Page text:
Taking a Stand over capital comedy staff getting home safely

A year-round comedy club has become the first major late-night venue in Edinburgh to sign up to a trade union campaign to ensure late-night workers get home safely.

By Brian Ferguson
Wednesday, 6th March 2019, 7:39 pm
Updated Wednesday, 6th March 2019, 7:47 pm
Comedian Bridget Christie at The Stand Comedy Club Picture by JANE BARLOW

Comedian Bridget Christie at The Stand Comedy Club Picture by JANE BARLOW ©

The Stand, in the capital’s New Town, has pledged to provide all staff with free transport home after the last bus, train or tram following extended negotiations with the Unite union.

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Staff at The Stand’s Glasgow club, in the city’s west end, and its outpost in Newcastle, will also be offered paid-for taxis.

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The SWG3 venue, which operates from a converted warehouse in Glasgow’s west end and Strathclyde Student Union in the city centre, have already endorsed the campaign.

It has been set up by union activists involved in Better Than Zero, an initiative aimed at ended exploitation of workers in the hospitality industry.

Its campaigners want all shops, bars, restaurants, cinemas, live entertainment venues and even call centres to guarantee to “provide staff with a safe way home.”

They are also urging the Scottish Government to apply pressure on licensing authorities to ensure proper steps are taken to protect late-night shift workers.

The Safe Home website states: “No more walking home worried about being attacked. No more dodgy customers waiting for us outside.”

Around 60 staff members at The Stand, where Frankie Boyle and Kevin Bridges appeared as unknowns, will benefit from the move.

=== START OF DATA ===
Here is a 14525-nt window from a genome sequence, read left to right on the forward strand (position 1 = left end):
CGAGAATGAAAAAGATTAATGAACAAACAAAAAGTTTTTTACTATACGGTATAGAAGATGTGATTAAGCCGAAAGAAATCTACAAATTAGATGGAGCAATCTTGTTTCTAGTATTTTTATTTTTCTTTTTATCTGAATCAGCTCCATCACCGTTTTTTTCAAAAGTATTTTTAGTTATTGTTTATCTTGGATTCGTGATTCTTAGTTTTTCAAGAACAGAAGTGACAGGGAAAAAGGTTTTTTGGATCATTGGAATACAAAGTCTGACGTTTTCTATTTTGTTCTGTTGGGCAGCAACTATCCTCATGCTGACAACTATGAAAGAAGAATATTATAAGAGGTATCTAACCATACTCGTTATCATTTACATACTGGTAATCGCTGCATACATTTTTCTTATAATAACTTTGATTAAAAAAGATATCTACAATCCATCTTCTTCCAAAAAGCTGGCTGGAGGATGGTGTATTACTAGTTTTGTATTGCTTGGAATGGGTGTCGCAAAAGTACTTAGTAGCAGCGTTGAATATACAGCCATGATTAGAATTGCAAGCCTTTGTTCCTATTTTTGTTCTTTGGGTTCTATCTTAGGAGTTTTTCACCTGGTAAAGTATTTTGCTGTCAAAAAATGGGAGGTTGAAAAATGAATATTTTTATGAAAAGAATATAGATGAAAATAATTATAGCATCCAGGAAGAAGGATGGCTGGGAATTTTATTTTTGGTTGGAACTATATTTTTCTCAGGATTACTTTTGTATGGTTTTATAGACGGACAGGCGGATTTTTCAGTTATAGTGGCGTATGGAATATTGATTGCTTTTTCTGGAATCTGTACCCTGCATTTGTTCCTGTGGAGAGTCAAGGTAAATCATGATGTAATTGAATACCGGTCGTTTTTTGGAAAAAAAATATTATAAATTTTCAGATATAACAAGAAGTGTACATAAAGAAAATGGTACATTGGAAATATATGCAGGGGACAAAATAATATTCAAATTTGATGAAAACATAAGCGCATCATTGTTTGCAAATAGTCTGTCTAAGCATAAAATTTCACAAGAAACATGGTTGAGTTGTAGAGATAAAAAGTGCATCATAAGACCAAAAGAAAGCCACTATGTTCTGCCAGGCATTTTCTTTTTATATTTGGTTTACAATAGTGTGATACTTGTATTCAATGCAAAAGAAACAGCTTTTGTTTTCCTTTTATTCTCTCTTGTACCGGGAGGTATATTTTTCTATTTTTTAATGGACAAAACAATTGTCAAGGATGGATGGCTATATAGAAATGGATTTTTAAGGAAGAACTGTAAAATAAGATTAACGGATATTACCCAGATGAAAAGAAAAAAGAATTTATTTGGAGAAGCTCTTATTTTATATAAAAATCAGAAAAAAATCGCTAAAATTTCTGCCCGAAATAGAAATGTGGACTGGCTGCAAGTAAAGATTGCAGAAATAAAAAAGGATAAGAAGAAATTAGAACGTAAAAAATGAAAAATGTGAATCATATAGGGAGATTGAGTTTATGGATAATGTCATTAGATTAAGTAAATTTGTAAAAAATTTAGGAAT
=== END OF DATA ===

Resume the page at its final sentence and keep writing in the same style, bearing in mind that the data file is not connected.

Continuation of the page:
General manager Gemma Maramis said: “We recognise the powerful impact of ensuring all members of staff are treated equally, fairly and safely whilst in our employment.

“By ensuring staff have the opportunity to travel back from work after the last public transport has finished, we are pleased to be in the knowledge that staff members are getting home safe following late night shift work in the hospitality departments of the business.

“We feel that it is unfair to offer shifts to employees who may be have to spend 1 or 2 hours’ wages ensuring their safety following late night work and never wish for travel costs to be prohibitive to employment. We’d encourage employers to not think of a workforce as staff but as extended family members.”

Better Than Zero activist Bryan Simpson said: “We are delighted The Stand has met the demands of the Safe Home campaign.

“It means that, unlike most late-night workers, more than 60 staff do not need to worry about how they are getting home after their shift once public transport has stopped.

“As one of Scotland’s best known comedy clubs, this sets an important precedent for the way hospitality workers should be treated across the industry.

“Late-night workers are the bloodline of the hospitality industry and they should not need to choose between walking miles in the dark or spending two hours’ wages on a taxi home at night.

“We look forward to working with Unite members at The Stand to improve conditions even further.”